Despite only being a few days old, PSY’s That That and its accompanying album have both become 2022 highlights, injecting life into a musical landscape that’s been marred by an influx of overly edgy or just plain boring songs. That That especially has managed to feel like of of the years most buoyant musical moments, becoming more and more catchy and lively every repetition. Follow up single Celeb harnesses a similar infectious energy though lacks some of the charm that made its predecessor such a jam.
Initially scheduled for a 2019 release that was delayed indefinitely as a result of PSY’s departure from YG and the due processes required to establish his own company P-nation, Celeb feels as though it’s been on the conveyor belt forever. And to be completely honest, it’s honestly a minor miracle that we even have it at all. But now that we do have it, I’m happy to say that’s its pretty good! By recruiting Suzy as part of his ever growing harem that features the likes of CL, HyunA and Naeun to name a few, Celeb harkens back to the kind of bouncy fun that characterised so much of PSY’s work. It’s much further away from his Gangnam Style sound than most of his post 2012 singles instead harkening back to the sounds that made his older singles such a treat. The staggered opening hook punctuated by an incredibly catchy keyboard riff is easily a track highlight, managing to meld both the quirky and classic aspects of his sound into a segment that feels instantly iconic. I love how this riff plays throughout the track too, lending a sense of continuity that gives Celeb a feeling of completeness. The same can be said for the tracks rambunctious dance break and sparse, vocal led bridge, which offer exciting detours that keep Celeb from feeling monotonous.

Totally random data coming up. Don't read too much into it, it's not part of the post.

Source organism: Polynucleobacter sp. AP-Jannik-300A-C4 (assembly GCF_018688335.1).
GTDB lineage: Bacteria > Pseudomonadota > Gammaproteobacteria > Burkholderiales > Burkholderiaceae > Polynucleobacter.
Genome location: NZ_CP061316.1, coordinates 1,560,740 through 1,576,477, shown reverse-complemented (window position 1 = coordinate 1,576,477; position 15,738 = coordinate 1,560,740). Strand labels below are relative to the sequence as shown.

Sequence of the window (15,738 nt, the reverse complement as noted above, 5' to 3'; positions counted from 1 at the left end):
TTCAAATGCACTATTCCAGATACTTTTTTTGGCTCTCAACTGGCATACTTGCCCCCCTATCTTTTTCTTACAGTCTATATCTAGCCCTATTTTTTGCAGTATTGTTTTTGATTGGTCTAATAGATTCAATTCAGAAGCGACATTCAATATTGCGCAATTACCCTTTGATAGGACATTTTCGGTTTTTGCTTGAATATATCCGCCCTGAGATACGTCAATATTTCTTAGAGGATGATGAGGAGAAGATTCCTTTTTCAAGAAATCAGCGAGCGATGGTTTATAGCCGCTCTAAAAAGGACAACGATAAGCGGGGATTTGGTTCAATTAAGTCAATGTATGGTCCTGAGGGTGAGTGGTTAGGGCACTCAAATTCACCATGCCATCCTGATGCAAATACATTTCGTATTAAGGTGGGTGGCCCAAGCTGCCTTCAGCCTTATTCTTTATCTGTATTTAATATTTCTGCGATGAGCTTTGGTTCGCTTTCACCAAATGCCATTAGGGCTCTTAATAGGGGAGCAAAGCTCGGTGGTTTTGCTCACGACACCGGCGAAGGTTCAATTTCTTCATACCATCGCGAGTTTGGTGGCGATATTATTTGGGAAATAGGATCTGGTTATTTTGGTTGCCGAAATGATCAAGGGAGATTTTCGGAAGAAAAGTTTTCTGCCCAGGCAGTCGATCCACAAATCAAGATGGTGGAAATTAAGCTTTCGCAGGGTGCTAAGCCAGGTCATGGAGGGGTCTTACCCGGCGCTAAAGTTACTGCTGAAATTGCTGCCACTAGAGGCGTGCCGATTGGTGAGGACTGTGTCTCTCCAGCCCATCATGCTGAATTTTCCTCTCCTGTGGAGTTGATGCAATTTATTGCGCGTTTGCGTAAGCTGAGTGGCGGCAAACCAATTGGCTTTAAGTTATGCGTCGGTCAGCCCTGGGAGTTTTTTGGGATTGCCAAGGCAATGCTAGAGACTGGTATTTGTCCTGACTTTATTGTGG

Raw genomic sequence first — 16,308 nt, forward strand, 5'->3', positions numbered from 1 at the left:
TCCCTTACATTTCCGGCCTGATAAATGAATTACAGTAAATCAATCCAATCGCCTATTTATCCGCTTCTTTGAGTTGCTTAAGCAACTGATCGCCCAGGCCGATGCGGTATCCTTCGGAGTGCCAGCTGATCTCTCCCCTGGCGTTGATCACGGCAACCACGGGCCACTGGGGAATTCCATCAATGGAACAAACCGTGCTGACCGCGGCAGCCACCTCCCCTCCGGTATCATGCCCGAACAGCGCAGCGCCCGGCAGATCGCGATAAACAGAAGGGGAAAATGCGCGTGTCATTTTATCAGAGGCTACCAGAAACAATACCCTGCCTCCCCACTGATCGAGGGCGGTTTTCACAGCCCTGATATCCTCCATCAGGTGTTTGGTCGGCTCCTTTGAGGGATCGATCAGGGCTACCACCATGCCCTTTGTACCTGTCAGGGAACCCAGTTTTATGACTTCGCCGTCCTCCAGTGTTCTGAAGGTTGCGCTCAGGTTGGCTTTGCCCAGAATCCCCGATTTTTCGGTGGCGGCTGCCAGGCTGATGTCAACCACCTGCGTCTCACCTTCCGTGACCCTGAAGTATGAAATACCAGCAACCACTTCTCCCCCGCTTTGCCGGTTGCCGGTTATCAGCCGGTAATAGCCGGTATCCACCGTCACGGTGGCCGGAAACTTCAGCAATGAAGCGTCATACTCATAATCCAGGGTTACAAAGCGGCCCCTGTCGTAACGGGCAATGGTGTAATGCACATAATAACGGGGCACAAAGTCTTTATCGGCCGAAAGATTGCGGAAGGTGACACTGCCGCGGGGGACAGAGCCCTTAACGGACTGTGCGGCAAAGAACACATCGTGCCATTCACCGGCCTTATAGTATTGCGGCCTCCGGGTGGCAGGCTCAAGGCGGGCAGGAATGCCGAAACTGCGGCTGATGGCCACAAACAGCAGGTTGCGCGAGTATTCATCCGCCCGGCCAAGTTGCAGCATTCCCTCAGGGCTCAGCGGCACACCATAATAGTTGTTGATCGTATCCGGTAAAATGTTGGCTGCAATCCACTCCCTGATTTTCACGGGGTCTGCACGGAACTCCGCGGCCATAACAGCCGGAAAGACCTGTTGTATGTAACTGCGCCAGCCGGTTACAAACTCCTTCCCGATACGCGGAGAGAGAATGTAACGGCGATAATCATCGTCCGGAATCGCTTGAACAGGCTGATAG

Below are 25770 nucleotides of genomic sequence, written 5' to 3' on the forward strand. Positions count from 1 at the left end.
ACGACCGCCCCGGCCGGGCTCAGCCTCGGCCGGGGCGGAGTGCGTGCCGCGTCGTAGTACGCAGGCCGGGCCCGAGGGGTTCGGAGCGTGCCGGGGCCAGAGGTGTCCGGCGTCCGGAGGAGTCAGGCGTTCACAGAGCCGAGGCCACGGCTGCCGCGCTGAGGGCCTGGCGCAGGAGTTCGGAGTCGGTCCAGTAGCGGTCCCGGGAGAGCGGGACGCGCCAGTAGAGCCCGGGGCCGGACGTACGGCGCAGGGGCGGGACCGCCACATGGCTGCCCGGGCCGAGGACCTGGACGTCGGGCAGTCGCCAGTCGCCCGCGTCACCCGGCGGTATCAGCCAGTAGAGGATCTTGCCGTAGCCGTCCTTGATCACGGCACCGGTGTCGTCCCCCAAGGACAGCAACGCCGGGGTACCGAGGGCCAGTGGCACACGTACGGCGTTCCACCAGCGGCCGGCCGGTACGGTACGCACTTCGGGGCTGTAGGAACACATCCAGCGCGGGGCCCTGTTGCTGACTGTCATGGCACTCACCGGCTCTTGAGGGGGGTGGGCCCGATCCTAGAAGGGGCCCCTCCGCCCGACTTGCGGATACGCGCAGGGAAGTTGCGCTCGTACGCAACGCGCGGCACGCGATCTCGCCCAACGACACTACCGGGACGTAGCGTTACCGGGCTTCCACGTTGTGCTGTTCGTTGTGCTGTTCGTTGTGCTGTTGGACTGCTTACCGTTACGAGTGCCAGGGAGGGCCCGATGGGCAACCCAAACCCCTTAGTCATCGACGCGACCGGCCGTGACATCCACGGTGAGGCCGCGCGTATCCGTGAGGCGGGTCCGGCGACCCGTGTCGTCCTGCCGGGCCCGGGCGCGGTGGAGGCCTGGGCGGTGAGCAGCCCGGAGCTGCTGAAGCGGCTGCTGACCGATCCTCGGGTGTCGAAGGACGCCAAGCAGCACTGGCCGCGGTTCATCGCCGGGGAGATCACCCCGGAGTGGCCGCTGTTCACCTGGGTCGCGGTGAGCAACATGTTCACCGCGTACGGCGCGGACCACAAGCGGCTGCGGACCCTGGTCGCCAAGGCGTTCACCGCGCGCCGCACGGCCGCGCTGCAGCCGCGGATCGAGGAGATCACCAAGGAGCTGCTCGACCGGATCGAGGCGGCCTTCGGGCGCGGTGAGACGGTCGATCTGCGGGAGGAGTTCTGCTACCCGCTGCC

Which brings me to the tracks biggest problem. It just doesn’t have enough variety or unique calling cards to really turn it into a knockout. The percussive bounce that frames most of the track is fun but it’s not something we haven’t heard before. The same could be said for the chorus which remains catchy but feels overstuffed, resulting in the hooks not really landing as well as they potentially could. It’s still catchy and holds up over multiple listens but the entire arrangement feels a little too flimsy for my liking. But these criticisms don’t really matter much when you get something that’s just so eager to please. It’s an utterly infectious piece of work and one that slots nicely into PSY’s collection of upbeat bangers.
Final Rating: 8.25 / 10